1. Welcome to the new and improved Building Code Forum. We appreciate you being here and hope that you are getting the information that you need concerning all codes of the building trades. This is a free forum to the public due to the generosity of the Sawhorses, Corporate Supporters and Supporters who have upgraded their accounts. If you would like to have improved access to the forum please upgrade to Sawhorse by clicking here: Upgrades
    Dismiss Notice

New OC building codes could cut costs

Discussion in 'Maryland' started by jar546, Oct 9, 2012.

  1. jar546

    jar546 *****istrator

    Joined:
    Oct 16, 2009
    Messages:
    7,707
    Likes Received:
    725
    [h=2]Updated wind speed data eases requirements[/h]

    OCEAN CITY — For those thinking about building in the resort, new construction codes could save thousands.City engineer Terry McGean said recent computer models of historic storms have lowered the projected wind speeds for the mid-Atlantic region from 120 to 100 mph.

    However, new energy efficiency requirements could cost you on average $5,000 more.

    The new rating requires less stringent construction techniques on new single-family, multi-family and commercial buildings.

    However, codes for critical buildings like schools, hospitals, and police and fire stations remain unchanged.

    The requirement for expensive, high-impact-resistant glazing on windows is eliminated, saving an estimated $15,000 on an average two-story 2,500-square-foot home, according to calculations by city building officials. McGean said windows still need to conform to a certain pressure rating, but no longer need to be impact resistant.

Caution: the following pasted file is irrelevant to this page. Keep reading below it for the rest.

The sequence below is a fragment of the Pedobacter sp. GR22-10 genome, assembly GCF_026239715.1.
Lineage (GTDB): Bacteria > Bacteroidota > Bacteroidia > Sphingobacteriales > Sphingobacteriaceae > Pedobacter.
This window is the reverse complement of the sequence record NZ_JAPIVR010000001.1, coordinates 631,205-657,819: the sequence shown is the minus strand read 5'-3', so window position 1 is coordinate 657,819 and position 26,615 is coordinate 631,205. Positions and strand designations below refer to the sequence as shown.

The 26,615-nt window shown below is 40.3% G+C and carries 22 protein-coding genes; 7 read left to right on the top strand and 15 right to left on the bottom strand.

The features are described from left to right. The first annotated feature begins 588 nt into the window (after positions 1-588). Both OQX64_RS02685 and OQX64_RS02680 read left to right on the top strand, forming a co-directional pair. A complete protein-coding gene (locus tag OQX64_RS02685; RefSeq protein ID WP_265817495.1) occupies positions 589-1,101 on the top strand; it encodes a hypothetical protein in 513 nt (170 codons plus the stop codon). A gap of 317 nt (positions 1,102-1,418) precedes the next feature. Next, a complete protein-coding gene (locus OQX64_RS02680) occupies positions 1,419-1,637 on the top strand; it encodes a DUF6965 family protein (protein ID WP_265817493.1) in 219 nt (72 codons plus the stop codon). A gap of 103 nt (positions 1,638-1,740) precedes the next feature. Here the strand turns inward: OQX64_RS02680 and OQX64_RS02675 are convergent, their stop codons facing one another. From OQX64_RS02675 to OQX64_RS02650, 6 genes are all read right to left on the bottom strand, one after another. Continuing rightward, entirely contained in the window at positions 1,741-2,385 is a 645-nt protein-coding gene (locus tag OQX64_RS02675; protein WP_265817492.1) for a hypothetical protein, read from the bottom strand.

Gary James, owner of T&G Builders in Berlin, said, “Depending on the window manufacturer, high-impact glass windows run 65 percent to 95 percent more than non-high-impact windows. Costs of construction keep increasing almost monthly. Regulations from cities and counties add to the cost of building. So this will have a positive impact on us.”

    The reduction in window costs will be somewhat offset by increased energy efficiency requirements.

    The new codes require new construction to have an increased amount of insulation, leak tests on HVAC systems and blower door tests.

    McGean said, “We want a tight house.”

    While these added efficiency requirements will cost initially $4,000 to $6,000 for an average home, McGean said that they will “save the homeowner in the long run,” with the initial investment recouped in five to seven years.

    McGean presented to council new International Building Codes and International Residential Codes adopted by the state of Maryland in January and required to be implemented by local municipalities.

    The code adoption received unanimous support from council members.
     

Share This Page